Australian gambling company ousts chief executive officer

Sydney: Tabcorp Holdings, Australia’s biggest gambling company, fired its chief executive officer, Matthew Slatter, three weeks after reporting a profit slump that forced him to scrap plans to open casinos overseas.

Elmer Funke Kupper, head of the Australian unit, will take charge until a replacement is found, the Melbourne company said in a statement Wednesday. Slatter, 49, had been chief executive since October 2002 and left the company immediately.

Tabcorp’s first-half profit fell 22 percent as Slatter struggled to integrate computer systems at betting shops. Earnings growth lagged rivals Tattersall’s and Publishing & Broadcasting after paying to settle a dispute over live horse race broadcasts that cut revenue.

„There has definitely been pressure from investors for an improvement in performance,“ said Atul Lele, who helps manage the equivalent of AUD 350 million at White Funds Management in Sydney, including Tabcorp shares. „Companies have got to be careful with their outlook statements and actually deliver on them as this market is all about delivering.“

Tabcorp shares have returned 80 percent, including dividends since Slatter took the top job, compared with the benchmark index’s 134 percent total return, according to data compiled by Bloomberg.

After paying 2.2 billion Australian dollars, or AUD 1.7 billion, for wagering company Tab in 2004, Tabcorp still has not finished integrating the purchase, taking 30 million dollars in charges in the first half for restructuring and combining technology systems for betting shops.

„Most of it has gone well, some of it has not,“ Funke Kupper said on a conference call Wednesday.

Slatter also agreed to pay 27.5 million dollars annually to horse racing clubs in Sydney and Melbourne to end the standoff on broadcast rights that prevented gamblers watching the biggest events in betting shops. The dispute slowed wagering sales growth.

Last year’s 1.9 billion dollar bid for Unitab, the nation’s second-largest wagering company, was blocked by antitrust regulators and in 2005 Slatter withdrew from bidding to build Singapore’s first casino because he could not compete with bids from Las Vegas rivals. Melbourne-based Tattersall’s bought Unitab for 2 billion dollars in September.

The profit slump led Tabcorp to shelve international expansion for at least 18 months, including talks with Virgin Group to open a casino in Macao.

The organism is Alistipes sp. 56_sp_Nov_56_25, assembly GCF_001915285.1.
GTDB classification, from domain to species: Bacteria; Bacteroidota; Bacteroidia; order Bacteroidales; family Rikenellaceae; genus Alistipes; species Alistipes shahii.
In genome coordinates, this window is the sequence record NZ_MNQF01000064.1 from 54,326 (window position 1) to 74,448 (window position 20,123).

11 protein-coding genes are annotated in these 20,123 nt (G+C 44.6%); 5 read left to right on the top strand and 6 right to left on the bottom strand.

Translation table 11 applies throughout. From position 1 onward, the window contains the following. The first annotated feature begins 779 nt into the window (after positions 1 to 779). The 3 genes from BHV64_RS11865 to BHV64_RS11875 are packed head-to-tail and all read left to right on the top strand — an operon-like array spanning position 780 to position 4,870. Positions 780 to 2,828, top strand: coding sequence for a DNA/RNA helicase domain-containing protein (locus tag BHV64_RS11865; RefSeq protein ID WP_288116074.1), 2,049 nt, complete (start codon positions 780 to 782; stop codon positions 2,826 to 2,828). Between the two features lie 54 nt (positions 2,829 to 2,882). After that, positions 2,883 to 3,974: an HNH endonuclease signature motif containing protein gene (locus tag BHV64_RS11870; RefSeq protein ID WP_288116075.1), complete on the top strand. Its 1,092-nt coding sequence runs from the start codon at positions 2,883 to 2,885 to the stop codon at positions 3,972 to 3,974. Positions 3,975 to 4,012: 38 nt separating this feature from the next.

Tabcorp’s new chief executive will have to negotiate the renewal of slot machine and betting licenses with the Victorian state government that the company depends on for more than half its sales.

The company’s monopoly on off- track betting in Victoria and its duopoly with Tattersall’s for the state’s 27,500 slot machines both end in 2012. The government said it will decide this year who will get the license.

The company’s chairman, Michael Robinson, who plans to retire in November, expects a search for international and internal candidates to replace Slatter will take as long as four months.

Gaining approval to appoint a chief executive officer from outside the company will probably take another four months because of the multiple jurisdictions in which Tabcorp operates, Robinson said on a conference call.

Funke Kupper, hired by Slatter in January 2006, said he wants the top job. Other internal candidates may include the casinos head, Walter Bugno, and the chief financial officer, Matt Bekier, said Lele of White Funds.

„They do have a strong suite of individuals in there in that second tier but it’s clear the company needs a new leader to take them forward,“ Lele said. „Having a new CEO come in to shepherd through the license process will be important.“

Robinson met Tuesday with Slatter Tuesday after the latter returned from an overseas trip.

„We both concluded at the end of that discussion that it would be best if he left,“ Robinson said,

Before joining Tabcorp, Slatter was chief financial officer of AXA Asia Pacific Holdings, the Australian unit of Europe’s second-biggest insurer.

Funke Kupper was previously head of Asia-Pacific business for Australia & New Zealand Banking Group, the third- largest Australian bank.

Food chain’s chief resigns

Restaurant Brands New Zealand, a fast-food restaurant franchisee whose earnings probably halved last year, said the company’s chief executive officer, Vicki Salmon, resigned.

Salmon, who was hired to run the company in December 2003, will be replaced by Russel Creedy, the company’s director of commercial services, until a permanent replacement is found, it said.

Restaurant Brands, which owns the nation’s KFC, Pizza Hut and Starbucks Coffee franchises, is the second-worst performing stock on New Zealand’s benchmark NZX 50 index in the past 12 months, amid a slide in sales of pizza and costs to revamp its chicken outlets. The company last year took a charge to sell its unprofitable pizza stores in Australia.

Shares of Restaurant Brands fell 1 cent, or 0.9 percent, to 1.09 New Zealand dollars, or 75 cents, in Wellington.

Salmon also quit as a director. She was on the board when the company was formed in 1997 after Pepsico sold its New Zealand KFC and Pizza Hut restaurants in an initial public offering.